Career self-efficacy and pay expectations for twelve jobs were investigated among African-American university students. It was hypothesized that male subjects would demonstrate higher self-efficacy and higher pay expectations. Twenty-three female and nineteen male subjects participated in the study. Results indicated that males had significantly higher self-efficacy, but pay expectations between males and females were not significantly different. This is inconsistent with what has been found in previous research using Caucasian samples in which males had both higher self-efficacy and higher pay expectations.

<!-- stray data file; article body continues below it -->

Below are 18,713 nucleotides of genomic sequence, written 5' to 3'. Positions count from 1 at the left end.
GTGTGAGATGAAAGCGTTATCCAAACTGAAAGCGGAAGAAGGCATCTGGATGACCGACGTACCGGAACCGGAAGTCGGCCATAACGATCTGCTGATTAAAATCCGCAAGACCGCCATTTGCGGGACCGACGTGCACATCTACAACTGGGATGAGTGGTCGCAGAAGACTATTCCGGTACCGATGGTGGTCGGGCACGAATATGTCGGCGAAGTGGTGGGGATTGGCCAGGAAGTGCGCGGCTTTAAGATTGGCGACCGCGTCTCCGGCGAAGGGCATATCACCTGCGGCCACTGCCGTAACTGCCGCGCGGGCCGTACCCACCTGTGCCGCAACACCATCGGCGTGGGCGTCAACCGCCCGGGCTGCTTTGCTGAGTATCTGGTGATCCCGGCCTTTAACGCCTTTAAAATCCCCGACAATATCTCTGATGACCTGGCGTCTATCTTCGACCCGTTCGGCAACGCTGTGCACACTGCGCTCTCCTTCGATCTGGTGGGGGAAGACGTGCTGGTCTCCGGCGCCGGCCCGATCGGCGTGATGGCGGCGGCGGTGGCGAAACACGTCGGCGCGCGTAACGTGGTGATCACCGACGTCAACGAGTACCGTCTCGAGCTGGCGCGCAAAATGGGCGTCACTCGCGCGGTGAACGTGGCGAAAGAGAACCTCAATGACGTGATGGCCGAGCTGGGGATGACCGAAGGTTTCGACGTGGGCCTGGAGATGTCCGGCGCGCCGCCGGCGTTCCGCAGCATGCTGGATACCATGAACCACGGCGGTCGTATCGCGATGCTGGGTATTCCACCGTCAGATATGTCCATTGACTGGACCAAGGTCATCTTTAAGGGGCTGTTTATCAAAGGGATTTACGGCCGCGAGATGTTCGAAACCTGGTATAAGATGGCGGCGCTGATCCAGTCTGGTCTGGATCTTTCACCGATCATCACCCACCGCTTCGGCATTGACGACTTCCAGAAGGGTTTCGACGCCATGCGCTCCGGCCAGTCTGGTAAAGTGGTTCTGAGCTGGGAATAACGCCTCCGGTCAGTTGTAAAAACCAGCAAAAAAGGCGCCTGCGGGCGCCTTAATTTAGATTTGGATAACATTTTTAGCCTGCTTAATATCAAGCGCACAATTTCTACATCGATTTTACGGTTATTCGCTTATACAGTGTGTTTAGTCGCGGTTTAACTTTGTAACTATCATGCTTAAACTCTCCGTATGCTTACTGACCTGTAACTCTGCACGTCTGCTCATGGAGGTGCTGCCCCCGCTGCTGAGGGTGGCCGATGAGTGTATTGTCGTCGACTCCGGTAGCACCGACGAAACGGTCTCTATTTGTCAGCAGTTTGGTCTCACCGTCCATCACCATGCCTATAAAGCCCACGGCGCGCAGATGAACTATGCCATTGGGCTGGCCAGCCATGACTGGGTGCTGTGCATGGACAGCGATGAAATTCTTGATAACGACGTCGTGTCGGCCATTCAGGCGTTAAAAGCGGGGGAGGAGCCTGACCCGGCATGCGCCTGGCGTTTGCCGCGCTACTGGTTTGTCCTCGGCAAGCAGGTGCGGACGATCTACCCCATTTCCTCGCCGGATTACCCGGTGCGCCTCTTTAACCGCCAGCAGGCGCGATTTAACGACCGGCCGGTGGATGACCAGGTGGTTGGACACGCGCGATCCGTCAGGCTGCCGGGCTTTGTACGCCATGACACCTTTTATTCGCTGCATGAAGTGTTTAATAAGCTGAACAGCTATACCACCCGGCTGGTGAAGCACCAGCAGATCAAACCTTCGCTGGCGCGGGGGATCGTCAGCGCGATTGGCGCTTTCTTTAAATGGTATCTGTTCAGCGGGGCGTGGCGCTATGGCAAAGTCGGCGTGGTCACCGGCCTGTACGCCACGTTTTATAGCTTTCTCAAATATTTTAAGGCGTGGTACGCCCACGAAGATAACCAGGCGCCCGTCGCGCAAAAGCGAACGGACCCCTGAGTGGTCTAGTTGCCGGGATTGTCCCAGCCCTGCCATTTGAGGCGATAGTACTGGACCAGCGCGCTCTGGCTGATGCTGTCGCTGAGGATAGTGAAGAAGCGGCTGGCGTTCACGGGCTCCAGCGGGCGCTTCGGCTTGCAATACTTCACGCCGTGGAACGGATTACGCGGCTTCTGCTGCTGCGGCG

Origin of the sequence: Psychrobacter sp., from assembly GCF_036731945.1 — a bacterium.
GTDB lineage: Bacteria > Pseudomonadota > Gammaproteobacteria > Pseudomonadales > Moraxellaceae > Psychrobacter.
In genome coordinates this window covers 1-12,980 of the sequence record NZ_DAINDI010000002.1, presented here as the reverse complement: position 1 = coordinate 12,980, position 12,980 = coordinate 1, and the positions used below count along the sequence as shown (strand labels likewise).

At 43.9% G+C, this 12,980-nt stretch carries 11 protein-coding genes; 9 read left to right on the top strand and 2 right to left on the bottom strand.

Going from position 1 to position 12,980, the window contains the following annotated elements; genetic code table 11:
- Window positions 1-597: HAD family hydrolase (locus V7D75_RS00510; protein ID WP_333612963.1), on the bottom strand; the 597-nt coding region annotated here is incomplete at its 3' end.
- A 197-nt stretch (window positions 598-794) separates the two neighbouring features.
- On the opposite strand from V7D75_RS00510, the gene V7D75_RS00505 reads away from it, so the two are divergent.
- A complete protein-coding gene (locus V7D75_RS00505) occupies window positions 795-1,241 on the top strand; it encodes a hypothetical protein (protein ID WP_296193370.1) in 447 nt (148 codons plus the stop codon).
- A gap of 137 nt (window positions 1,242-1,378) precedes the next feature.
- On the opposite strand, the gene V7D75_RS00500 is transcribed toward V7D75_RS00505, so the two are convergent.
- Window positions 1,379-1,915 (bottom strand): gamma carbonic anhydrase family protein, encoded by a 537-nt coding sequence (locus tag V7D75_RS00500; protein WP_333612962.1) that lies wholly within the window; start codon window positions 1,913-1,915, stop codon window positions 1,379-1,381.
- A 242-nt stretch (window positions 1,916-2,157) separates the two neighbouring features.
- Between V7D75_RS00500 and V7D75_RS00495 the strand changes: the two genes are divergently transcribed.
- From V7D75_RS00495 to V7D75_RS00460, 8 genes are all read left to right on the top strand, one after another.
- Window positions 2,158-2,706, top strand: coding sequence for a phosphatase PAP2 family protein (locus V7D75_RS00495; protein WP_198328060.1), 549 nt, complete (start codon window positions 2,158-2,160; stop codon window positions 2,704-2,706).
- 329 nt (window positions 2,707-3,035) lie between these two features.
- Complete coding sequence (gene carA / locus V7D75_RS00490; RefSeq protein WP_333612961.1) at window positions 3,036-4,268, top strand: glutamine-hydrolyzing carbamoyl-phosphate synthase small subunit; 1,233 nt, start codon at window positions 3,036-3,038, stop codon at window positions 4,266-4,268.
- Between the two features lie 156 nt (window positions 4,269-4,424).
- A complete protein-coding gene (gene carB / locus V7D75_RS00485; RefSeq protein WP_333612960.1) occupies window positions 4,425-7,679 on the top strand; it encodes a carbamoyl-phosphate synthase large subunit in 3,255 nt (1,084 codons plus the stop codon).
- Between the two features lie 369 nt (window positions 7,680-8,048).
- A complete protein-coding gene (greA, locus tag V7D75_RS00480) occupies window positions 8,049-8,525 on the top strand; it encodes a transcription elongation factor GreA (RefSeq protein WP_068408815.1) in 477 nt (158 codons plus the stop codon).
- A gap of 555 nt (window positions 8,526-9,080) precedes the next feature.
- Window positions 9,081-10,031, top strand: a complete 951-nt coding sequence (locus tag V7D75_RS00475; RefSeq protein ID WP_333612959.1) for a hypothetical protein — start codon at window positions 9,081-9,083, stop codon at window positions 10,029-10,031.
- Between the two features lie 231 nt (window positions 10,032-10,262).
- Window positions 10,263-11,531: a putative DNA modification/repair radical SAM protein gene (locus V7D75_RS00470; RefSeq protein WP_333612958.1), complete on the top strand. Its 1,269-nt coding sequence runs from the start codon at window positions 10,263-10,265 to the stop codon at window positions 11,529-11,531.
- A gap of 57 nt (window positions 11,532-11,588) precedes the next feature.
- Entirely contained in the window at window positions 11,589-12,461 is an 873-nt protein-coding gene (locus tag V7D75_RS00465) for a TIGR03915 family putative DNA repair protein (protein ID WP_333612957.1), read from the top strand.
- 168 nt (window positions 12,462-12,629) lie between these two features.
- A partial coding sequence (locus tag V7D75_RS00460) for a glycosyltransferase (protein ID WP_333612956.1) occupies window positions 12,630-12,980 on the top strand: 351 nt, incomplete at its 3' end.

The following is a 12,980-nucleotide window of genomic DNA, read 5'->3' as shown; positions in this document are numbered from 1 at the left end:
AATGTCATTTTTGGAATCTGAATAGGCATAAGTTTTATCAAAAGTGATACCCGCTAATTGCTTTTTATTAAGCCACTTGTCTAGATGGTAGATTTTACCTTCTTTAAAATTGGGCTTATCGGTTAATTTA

Conference Proceedings: Undergraduate Social Science Research Conference
©1996 by the University of Northern Iowa
University of Northern Iowa
Cedar Falls, IA
Smith, Nichole J.; Tufford, Adam W.; and Gasser, Michael B.
"Career Self-Efficacy and Pay Expectations: A Study of Gender,"
Conference Proceedings: Undergraduate Social Science Research Conference: Vol. 1:
1, Article 20.
Available at: https://scholarworks.uni.edu/csbsproceedings/vol1/iss1/20